Morrison stops the rot in converted Safeway stores

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The Independent Online

WM Morrison shares shot up 15 per cent yesterday in spite of a deteriorating performance in the group's core business and continued poor trading in the shops that came with this year's Safeway acquisition.

WM Morrison shares shot up 15 per cent yesterday in spite of a deteriorating performance in the group's core business and continued poor trading in the shops that came with this year's Safeway acquisition.

The City warmed to news that those Safeway stores which have been converted to the Morrison's format so far showed an underlying sales growth of 13.0 per cent, compared with a 7.9 per cent decline in the unconverted stores. The supermarket chain also announced an acceleration in the rate of conversion, from three shops a week to four, meaning that almost the entire Safeway portfolio will have benefited from the makeover by the end of next year. Currently 41 of the 400 Safeway stores have been converted to the format, which involves lower prices and a more grocery-based range.

Sir Ken Morrison, the chairman, said: "The integration process is now complete. We are now concentrating on conversions ... we have achieved our objections."

Analysts attributed much of the rise in Morrison's shares yesterday to relief among investors that the company did not deliver another profits warning, following an earnings alert over the summer. The shares gained 28.5p to 222.75p. Traders said there was some covering of short positions from those who had expected bad news.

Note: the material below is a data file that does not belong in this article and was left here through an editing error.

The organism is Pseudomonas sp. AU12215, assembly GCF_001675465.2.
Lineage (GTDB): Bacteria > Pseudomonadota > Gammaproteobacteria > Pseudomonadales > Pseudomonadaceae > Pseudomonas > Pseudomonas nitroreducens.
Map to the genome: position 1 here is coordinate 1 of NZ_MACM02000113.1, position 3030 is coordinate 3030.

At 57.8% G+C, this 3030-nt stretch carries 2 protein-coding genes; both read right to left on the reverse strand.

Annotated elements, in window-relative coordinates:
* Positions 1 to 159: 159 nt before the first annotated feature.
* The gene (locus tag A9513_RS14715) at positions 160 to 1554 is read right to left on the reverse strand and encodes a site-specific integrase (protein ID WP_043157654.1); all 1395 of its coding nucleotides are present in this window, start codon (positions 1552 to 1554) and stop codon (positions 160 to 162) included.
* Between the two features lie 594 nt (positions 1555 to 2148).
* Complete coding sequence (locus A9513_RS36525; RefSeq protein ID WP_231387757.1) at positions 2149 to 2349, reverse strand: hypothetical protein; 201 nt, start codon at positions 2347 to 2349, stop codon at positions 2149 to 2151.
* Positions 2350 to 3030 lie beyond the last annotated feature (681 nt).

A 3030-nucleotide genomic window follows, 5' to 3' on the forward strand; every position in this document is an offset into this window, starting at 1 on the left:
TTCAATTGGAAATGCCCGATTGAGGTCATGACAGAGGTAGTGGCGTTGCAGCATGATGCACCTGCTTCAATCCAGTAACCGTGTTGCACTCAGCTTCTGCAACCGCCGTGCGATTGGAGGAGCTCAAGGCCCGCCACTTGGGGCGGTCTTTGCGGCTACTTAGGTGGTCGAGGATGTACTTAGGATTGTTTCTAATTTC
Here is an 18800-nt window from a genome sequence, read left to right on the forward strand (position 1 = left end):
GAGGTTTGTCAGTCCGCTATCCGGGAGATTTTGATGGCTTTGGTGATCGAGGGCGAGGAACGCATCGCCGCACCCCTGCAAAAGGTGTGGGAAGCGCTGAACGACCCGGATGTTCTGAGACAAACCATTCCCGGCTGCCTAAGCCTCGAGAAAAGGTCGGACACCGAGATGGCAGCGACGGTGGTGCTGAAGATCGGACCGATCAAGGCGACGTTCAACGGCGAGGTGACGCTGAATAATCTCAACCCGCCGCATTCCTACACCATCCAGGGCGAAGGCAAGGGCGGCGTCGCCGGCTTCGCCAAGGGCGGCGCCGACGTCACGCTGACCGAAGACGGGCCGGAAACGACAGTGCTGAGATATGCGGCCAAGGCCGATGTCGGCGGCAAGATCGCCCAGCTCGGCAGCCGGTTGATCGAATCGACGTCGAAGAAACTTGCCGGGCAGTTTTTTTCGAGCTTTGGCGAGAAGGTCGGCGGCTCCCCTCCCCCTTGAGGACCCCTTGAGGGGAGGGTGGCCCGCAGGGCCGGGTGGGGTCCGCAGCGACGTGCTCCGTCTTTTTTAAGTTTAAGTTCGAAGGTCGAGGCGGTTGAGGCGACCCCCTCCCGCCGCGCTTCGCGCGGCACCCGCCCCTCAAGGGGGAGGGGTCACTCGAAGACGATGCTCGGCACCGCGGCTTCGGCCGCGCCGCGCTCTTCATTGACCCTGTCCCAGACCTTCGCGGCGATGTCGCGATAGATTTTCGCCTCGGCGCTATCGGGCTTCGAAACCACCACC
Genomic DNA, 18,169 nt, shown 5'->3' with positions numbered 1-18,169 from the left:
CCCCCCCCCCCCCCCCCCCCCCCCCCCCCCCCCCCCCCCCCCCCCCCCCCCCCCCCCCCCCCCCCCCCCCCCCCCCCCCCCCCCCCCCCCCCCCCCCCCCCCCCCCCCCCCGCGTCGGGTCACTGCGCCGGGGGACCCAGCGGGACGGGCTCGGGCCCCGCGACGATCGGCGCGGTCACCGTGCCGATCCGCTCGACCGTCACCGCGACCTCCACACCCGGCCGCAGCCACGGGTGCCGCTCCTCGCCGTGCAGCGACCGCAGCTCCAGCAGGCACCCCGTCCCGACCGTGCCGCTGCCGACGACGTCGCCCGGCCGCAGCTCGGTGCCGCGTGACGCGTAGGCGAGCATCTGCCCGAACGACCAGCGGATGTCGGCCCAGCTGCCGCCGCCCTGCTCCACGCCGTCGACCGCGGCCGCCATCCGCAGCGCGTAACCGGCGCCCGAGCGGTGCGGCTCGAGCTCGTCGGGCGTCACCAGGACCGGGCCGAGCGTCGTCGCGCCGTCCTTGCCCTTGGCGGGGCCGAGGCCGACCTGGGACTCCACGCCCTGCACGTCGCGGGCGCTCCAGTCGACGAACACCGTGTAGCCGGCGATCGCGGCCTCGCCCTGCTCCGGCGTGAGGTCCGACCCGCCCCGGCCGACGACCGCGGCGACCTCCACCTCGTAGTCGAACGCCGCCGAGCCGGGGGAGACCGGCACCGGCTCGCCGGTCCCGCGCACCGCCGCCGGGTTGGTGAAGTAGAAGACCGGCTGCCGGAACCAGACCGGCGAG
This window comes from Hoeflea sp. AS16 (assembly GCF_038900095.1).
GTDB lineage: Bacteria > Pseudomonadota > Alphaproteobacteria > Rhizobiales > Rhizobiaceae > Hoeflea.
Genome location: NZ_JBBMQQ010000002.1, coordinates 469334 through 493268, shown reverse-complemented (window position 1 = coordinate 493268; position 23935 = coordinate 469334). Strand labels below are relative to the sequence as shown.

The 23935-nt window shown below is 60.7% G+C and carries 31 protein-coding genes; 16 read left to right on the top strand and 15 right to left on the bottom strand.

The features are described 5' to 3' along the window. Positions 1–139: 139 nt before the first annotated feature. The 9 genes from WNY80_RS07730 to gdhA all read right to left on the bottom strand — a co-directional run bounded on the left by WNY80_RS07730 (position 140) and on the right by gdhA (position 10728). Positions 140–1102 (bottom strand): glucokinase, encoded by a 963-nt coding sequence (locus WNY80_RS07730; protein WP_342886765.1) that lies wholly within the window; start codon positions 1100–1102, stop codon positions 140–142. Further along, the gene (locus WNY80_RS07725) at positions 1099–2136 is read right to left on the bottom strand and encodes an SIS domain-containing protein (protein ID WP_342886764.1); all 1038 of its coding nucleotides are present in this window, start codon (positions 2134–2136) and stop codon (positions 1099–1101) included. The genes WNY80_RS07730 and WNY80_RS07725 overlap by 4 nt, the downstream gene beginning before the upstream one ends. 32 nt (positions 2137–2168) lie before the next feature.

Rhys Williams, an analyst at Seymour Pierce, said: "Morrison's has weakened significantly while Safeway continues to be weak. It's a bit early to get this excited."

For the first half of the year, the Morrison's stores showed like-for-like sales up 8.9 per cent, for the six months to 25 July. However, in the following 10 weeks, these outlets saw the rate of sales increase slow to 4.6 per cent. The current year has seen the decline at unconverted Safeway shops remain at 7.9 per cent.

Paul Smiddy, an analyst at Robert W. Baird, said of the share price movement: "This is a grossly optimistic reaction. They [Morrison's] still have an awful lot of work to do."

Sir Ken said the Safeway stores that had been turned into Morrison's outlets were representative of the Safeway estate, adding that the remainder to come should show a similar improvement. He put the worsening of Morrison's own trading position in the second half of the year down to the fact that the company had sold some Safeway stores to competitors. He also said that rises in the price of fuel and in interest rates had made consumers tighten household budgets.

Sir Ken said: "A great amount has been achieved in the past few months which has illustrated what a good business Morrison's is and has convinced me of what a good deal the purchase of the Safeway business will prove to be."

See Jeremy Warner's Outlook

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